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Unpaid Internships are BS

I’m just going to come out and say it: unpaid internships are BS.

As a sophomore business student going to school in the heart of Silicon Valley, I’m feeling a bit of pressure to take on an internship during the summer before junior year of college. However, during this job search, I keep finding a plethora of unpaid internships in the area. This should not be the norm.

Companies are taking advantage of the young labor force with unpaid internships. I firmly believe that employers should compensate students for their time and contributions to a company. Everyone deserves to be financially compensated for their work, even if it is just minimum wage. It’s understandable that some non-profits and startups may be unable to pay their interns—however, having an internship at a for-profit employer means that you should be getting paid.

Photo courtesy of Lauren Mancke

Young people are already susceptible to debt. College is expensive enough as it is. Now students are expected to spend their time outside of school working for no pay? In all honesty, the only people who can really afford to work for free are those from privileged backgrounds. If an internship does not pay, it is not economical to take the position. This is unfortunate because often the students who may benefit most from the experience and networking of an internship cannot afford it.

This practice of unpaid internships is exclusionary to those who need it most. This is why minimum wage should be offered, so that those from lower-income families can have a chance to take positions as interns, which could benefit them later in their career and overall create a more just job market.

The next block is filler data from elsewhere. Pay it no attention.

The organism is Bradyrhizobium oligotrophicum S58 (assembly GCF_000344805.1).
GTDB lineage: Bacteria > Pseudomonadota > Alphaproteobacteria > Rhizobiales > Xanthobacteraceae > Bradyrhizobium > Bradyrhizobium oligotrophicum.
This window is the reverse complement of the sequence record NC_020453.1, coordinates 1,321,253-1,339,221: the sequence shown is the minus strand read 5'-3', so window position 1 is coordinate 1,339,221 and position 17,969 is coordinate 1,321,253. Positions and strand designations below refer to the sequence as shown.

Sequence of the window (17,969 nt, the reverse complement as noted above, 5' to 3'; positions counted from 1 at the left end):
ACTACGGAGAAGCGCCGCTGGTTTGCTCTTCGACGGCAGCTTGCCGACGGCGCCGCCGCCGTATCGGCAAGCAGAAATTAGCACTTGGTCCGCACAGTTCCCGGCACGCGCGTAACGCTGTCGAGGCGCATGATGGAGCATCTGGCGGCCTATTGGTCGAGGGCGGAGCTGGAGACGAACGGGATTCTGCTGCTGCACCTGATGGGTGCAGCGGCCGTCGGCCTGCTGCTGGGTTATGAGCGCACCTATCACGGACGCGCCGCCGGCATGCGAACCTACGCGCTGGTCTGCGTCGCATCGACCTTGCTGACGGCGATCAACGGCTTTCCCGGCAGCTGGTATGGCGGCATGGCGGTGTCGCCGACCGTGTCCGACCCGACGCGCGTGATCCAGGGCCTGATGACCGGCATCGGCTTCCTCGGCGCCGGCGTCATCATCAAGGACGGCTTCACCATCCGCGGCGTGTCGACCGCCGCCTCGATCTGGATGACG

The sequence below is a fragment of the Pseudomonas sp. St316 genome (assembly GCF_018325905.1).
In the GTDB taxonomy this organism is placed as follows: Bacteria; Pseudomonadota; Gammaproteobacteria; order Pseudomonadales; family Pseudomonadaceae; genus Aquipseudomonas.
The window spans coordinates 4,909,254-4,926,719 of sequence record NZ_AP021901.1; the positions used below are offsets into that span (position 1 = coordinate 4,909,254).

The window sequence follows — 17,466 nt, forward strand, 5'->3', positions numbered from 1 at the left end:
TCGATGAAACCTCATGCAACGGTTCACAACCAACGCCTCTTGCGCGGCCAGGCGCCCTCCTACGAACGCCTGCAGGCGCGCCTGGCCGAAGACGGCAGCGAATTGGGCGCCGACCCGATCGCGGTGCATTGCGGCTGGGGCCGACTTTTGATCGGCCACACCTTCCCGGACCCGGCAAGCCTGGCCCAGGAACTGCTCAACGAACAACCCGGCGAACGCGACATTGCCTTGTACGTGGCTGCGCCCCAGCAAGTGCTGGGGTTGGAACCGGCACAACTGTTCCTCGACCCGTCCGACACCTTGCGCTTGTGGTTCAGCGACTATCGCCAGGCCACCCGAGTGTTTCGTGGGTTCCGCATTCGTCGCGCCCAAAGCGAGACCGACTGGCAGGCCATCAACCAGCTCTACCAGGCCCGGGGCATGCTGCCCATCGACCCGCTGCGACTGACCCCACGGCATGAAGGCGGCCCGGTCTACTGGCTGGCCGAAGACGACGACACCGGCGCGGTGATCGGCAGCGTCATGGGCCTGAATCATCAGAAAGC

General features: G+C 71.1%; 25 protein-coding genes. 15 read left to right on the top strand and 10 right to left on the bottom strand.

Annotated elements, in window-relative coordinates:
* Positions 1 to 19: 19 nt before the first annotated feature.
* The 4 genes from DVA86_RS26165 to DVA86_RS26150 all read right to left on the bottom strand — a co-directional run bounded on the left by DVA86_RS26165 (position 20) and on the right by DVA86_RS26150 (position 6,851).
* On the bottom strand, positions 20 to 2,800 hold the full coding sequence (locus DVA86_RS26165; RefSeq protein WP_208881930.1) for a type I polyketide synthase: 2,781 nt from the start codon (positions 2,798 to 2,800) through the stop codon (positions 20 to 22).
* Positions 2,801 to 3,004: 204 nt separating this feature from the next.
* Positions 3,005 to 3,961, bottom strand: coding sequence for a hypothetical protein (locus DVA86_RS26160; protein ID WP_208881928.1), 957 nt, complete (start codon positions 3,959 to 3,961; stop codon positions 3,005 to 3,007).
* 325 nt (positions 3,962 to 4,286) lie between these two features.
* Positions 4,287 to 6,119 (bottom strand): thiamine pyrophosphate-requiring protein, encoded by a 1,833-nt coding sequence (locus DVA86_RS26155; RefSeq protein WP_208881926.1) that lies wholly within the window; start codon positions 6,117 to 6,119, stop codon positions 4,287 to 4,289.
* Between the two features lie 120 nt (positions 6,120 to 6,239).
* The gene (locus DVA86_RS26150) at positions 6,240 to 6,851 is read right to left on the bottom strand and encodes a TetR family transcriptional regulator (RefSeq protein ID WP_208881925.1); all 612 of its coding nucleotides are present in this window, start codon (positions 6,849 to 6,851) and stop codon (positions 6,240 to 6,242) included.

But an unpaid internship is still an internship, right? Not so fast. Although internships are supposed to be educational and hopefully lead to a paying job offer upon completion, this is not always the case. If a company is paying for an intern, they have an interest in the youth’s personal and professional development. If they’re not, well…

Photo courtesy of Tim Gouw

Even if you get a job offer from your unpaid internship, it can be hard trying to negotiate a livable salary, when your boss already knows that you’ll work for free.

The last thing to note is that unpaid internships can actually be illegal. According to the Department of Labor, there is a “test” to determine the legality of unpaid internships, with criteria that must be applied when determining if an internship should be paid. Because students are eager to gain experience for their resumes, some employers are illegally using such internships as free labor. This is unacceptable and needs to end.


Erin is a sophomore Features Writer for Her Campus Santa Clara. Her spirit animal is a sloth. 
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